Rachel Blake is a second year medical student at Alpert Medical School of Brown University. Originally from Summit, New Jersey, she is a first-generation daughter of Caribbean immigrants. Blake completed her undergraduate education at Princeton University where she majored in Molecular Biology and minored in French and Spanish. Blake's interest in medical research started early -- in high school she interned at a genetic birth defects laboratory at Johns Hopkins School of Medicine.
For her undergraduate thesis, Blake travelled to Ghana to conduct epidemiological research on the introduction of rotavirus vaccines. Her medical school research is set in the Philippines where she is working on a project to assess the benefit of treating mothers for schistosomiasis (parasitic worms) during pregnancy and looking at the effect on their infant’s growth, nutritional status, and cognitive development. Blake aims to combine clinical research, medical practice, and entrepreneurship to ultimately improve the health of infants and children worldwide.
Project: "Effect of Schistosomiasis Treatment During Pregnancy on Infant Growth & Nutritional Status,"
June 11, 2013 - August 6, 2013
Leyte, the Phillippines
What does the Kean Fellowship mean to you?
I feel honored to be recognized as a Ben Kean Fellow. This fellowship is a fantastic opportunity for me to advance my knowledge and understanding of the field of global health. Benjamin Kean’s headstrong commitment to solving the mysteries of rare and previously unknown tropical diseases is truly an inspiration to aspiring global health physicians like myself. His lifelong dedication has informed the passion that I have for working towards decreasing disease morbidity and mortality worldwide as I advance toward my career goals. I plan to honor his legacy as a future physician dedicated to international and tropical healthcare.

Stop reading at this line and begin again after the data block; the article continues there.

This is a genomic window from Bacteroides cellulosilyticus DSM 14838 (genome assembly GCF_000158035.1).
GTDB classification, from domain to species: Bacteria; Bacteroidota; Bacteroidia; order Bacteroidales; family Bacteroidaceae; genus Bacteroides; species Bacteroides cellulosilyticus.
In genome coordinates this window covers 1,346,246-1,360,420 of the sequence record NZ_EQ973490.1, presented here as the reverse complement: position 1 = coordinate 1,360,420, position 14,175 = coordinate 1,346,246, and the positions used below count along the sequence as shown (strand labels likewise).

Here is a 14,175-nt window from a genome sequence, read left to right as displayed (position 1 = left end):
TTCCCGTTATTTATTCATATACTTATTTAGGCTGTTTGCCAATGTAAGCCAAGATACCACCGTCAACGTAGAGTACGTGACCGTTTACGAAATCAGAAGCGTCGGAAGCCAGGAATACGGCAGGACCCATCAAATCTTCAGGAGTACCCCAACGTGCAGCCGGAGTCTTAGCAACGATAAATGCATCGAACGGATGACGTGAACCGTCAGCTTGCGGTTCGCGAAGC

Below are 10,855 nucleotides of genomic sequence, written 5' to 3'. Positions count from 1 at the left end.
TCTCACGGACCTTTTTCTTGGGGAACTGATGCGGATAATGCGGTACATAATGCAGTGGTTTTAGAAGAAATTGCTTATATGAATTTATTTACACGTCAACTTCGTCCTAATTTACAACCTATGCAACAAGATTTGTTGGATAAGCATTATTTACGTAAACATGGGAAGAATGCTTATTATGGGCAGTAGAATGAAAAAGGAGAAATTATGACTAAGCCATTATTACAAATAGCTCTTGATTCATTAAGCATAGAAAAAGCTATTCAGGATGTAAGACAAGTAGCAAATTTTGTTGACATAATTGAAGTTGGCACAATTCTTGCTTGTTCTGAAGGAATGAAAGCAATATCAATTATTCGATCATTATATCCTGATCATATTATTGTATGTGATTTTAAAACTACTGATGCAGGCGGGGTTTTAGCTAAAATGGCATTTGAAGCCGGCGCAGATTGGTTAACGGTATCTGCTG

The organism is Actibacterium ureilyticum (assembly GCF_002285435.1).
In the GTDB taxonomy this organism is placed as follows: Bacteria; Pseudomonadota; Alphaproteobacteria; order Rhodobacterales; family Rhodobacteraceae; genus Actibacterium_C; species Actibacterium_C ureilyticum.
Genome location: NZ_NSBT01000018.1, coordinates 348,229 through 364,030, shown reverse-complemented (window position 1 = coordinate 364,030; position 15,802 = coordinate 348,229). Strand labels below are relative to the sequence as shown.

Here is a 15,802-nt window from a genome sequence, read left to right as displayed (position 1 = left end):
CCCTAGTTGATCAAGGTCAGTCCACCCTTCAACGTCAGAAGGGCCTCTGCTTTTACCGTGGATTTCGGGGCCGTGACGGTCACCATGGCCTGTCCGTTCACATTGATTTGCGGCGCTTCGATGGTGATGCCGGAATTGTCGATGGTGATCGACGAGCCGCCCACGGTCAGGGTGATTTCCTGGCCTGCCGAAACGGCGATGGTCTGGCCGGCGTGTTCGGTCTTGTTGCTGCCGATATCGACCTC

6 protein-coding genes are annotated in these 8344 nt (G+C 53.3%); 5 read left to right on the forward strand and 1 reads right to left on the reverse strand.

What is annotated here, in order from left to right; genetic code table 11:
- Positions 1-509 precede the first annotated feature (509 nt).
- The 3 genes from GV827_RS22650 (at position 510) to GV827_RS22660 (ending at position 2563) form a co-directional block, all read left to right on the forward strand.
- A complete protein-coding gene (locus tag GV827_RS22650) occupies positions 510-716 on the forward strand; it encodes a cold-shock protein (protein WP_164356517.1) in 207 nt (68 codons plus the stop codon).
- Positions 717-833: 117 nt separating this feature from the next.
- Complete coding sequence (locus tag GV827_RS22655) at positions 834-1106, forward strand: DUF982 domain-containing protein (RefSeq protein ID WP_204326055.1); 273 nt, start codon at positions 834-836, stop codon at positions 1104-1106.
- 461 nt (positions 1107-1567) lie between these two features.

With this fellowship, I will now be surrounded by accomplished researchers, physicians, and policy makers who believe in my dream of becoming a physician concerned with developing sustainable healthcare initiatives in global communities. I will be able to engage in activities and conferences that will provide me with new knowledge and further me on the path towards achieving my career aspirations. My clinical research thus far in undergraduate and medical school has helped to prepare me to become a researcher and clinician focused on international health, and this fellowship will enhance my overall learning and clinical experience as I embark on my future career.
What do you anticipate learning?
During my fellowship work in the Philippines this summer, I experienced firsthand the rewards alongside the very relevant challenges that accompany living and performing medical work in a completely foreign, international environment. Moreover, since I was based in a low-income rural region of this country, I witnessed the essential skills that physicians need to successfully diagnose, prevent, and treat medical illness in a setting of extremely limited financial and medical resources. Conducting clinical research as well as tending to patients under these circumstances requires that physicians have very well developed examination skills and are able to make accurate diagnoses based on the specific pattern of symptoms. These diagnoses are frequently made in the absence of adequate diagnostic tests and imaging.